This four-star boutique hotel is set in a baroque palace just off the Alameda, near the city centre. Lovingly restored by a local interior design firm it looks fresh and modern while retaining original arched columns in the courtyards and timbered ceilings in some of the rooms. The excellent in-house restaurant, Origen, is run by chef Javier Abascal.
The HOSPES CASAS DEL REY DE BAEZA (Santiago 2, Plaza Jesús de la Rendención, hospes.es. Above) is a charming hotel housed in a beautiful 18th-century ‘corral de vecino’ (characteristic of the city, these are apartments built round a courtyard) in the barrio Santa Cruz. Doubles from €135, room-only.
Dating from 1929, this neo-Mudéjar-style building is Seville’s grandest hotel. Its restored art deco American Bar is the perfect backdrop for a sophisticated sip before dinner; try a Mimosa – a blend of champagne and orange blossom.
Seville’s historic centre is dotted with architectural treasures but the Unesco World Heritage-listed CATHEDRAL is the real showstopper. It was built on the site of an earlier mosque and its iconic bell tower, the Giralda, is one of its predecessor’s only remnants. Around the corner, the stunning Royal Palace, the ALCAZAR, spans Islamic, Renaissance and Baroque periods through its dazzling azulejo-tiled interior and fabulous gardens fragrant with jasmine and orange blossom.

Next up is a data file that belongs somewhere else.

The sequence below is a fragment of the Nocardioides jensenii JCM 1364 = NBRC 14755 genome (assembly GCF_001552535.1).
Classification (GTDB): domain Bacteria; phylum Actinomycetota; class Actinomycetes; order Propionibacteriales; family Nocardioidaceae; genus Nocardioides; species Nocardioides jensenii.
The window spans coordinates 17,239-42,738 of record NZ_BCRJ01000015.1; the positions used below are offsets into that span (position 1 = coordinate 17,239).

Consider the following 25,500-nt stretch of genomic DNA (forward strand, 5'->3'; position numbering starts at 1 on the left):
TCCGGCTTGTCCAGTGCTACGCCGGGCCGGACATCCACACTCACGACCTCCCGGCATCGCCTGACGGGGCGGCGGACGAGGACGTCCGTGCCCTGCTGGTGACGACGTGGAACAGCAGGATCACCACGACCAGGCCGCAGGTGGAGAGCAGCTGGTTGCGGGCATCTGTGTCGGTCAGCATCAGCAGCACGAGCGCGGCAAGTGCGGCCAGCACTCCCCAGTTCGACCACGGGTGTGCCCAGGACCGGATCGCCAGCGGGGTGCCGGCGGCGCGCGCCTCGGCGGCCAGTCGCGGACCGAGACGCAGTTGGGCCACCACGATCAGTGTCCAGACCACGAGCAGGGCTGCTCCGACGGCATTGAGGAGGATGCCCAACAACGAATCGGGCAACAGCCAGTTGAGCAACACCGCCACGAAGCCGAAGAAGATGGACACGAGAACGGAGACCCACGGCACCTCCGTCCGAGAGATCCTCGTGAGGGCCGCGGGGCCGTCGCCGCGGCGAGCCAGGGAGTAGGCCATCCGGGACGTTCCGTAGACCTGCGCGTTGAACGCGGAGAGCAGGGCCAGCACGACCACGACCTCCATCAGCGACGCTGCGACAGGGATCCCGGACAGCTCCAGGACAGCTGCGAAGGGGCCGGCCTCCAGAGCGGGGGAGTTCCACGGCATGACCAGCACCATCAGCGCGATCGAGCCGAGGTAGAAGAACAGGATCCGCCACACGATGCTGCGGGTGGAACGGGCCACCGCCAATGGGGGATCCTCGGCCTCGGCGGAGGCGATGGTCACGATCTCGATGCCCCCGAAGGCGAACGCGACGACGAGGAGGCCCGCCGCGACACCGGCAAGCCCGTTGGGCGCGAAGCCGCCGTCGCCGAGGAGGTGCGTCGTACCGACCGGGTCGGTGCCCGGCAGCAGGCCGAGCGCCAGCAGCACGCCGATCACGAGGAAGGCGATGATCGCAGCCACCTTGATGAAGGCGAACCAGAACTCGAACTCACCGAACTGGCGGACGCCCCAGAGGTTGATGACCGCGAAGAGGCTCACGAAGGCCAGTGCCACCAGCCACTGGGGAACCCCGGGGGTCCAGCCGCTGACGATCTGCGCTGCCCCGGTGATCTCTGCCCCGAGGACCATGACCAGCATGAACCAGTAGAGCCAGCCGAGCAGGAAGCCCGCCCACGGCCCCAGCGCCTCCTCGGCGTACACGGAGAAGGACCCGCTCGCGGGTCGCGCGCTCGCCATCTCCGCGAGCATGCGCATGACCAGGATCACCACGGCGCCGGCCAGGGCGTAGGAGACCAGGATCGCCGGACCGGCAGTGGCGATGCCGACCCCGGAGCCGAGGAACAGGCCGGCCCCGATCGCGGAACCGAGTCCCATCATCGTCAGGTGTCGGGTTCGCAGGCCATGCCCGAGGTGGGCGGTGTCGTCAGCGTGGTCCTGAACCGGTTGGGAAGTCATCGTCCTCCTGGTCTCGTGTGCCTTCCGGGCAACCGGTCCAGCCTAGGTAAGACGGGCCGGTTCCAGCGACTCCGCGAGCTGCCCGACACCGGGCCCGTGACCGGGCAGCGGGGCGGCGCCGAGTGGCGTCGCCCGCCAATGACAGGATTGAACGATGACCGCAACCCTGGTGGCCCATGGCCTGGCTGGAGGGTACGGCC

Stroll down towards the riverbank to the majestic ochre and white PLAZA DE TOROS DE LA MAESTRANZA or bullring, the setting for Bizet’s opera, Carmen. Afterwards head to Calle Sierpes, the city’s main shopping thoroughfare, where the shops reopen in the late afternoon.
Monasterio de Santa Maria Del Socorro
Many of Seville’s convents are known for their handmade pastries and sweets – dulces and yemas – and this is no exception.
Return flights from a range of UK airports to Seville start from £50 (ryanair.com).
Shawn Hennessey has lived in Seville since 1993 and is a certified sherry educator. She is also the founder of Azahar Sevilla, and offers unique food and wine experiences in her adopted city (sevillatapastours.com).
Photography: lonely planet magazine/yadid levy, alamy, ken scicluna/Awbi-images